The latter is fairly common, especially due to the increased prominence social media. Shared Hope International describes the technique, saying that pimps often pose as “lover-boys” to woo middle school and high school girls. These lover-boys win the girls’ love and trust by making false promises, and then force them into prostitution.
Reaching out to victims
In the summer before her junior year, Davis High senior Tatiana Pellow travelled to Tijuana with a Redding church to help build a safe house for prostitutes and trafficking victims. There, she got to interact with victims and helped them escape prostitution, get jobs and undergo therapy sessions.
Pellow said music was often therapeutic for victims.
“When we built the safe house, we brought a lot of instruments for [the victims], and a lot of the people I worked with were really good at music,” Pellow said, “so they would play and teach some of them how, but a lot of victims actually already knew how to play piano or guitar or something, so we had them play together.”
Because Pellow was under 18, most of her work was done within the safe house. There was also another group, which worked to rescue victims from brothels, but Pellow wasn’t involved because it often put the volunteers in dangerous situations.
While working in the safe house, she was affected by the women’s stories.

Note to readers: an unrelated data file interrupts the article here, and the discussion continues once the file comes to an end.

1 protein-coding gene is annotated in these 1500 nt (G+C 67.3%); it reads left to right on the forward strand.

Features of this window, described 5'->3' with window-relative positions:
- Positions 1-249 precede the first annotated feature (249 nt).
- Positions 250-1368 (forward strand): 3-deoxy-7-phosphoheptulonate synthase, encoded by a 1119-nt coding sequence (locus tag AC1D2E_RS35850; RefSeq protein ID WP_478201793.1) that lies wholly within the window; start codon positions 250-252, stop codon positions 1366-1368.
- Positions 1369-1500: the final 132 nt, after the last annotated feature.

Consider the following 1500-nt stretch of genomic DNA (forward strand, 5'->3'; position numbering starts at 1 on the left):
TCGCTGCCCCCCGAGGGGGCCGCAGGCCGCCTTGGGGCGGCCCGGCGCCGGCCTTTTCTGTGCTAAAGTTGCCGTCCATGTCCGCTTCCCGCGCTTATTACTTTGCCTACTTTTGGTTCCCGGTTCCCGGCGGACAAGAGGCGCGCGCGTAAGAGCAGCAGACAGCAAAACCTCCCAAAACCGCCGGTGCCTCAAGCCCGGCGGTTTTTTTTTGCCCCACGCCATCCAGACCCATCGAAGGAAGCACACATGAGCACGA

“One of them, while talking to me, got really emotional when talking about her daughter,” Pellow recalled. “She wasn’t [prostituting] for herself, she was doing it for her daughter [because] there’s a lot of poverty and she was trying to feed her daughter.”
Pellow said that her trip definitely changed her perspective on prostitution.
“I’d say that before this trip I had a negative view of prostitution, but from [this trip] I got that the people were really good people and that some of them were doing it because they were choosing to do it,” she said. “But a lot of them were forced into it, which is really sad and I think a lot needs to be done about it.”
The trip also caused Pellow to want to help out trafficking victims in the future.
“There needs to be not just international help, but help around here,” Pellow said.
Taking legal action
Because sex trafficking is an underground, illegal activity, it is difficult to say exactly how many pimps and traffickers either go unnoticed by the law or go free compared to the number who are arrested. In fact, it’s more common that victims of sex trafficking are the ones who are arrested, even though they were forced into a life of prostitution.
However, Satchell says that the law is aware of that fact and notes that law enforcement tries to determine whether or not the arrested prostitutes are trafficking victims.
“Victims of sex trafficking are just victims,” she said. “If a victim is cooperative and honest with us, she doesn’t have to worry. However, prostitution is illegal and you can be arrested for that, but usually after a thorough investigation we can determine whether the girl is doing this willingly or not.”
Satchell says the process of sending a trafficker to jail begins with a police arrest and report, which is passed along to the District Attorney’s Office.
“We make the decision as to whether or not there is sufficient evidence to file charges,” Satchell explained. “Once they are charged with a crime, they are arraigned on the charges. Usually an early resolution offer is made, though not always; if no agreement is reached we do a preliminary hearing and then a jury trial.”
If you see something, say something
If you suspect that somebody is a victim of sex trafficking, report it to the police and/or call the National Human Trafficking Resource Center hotline at 1 (888) 373-7888.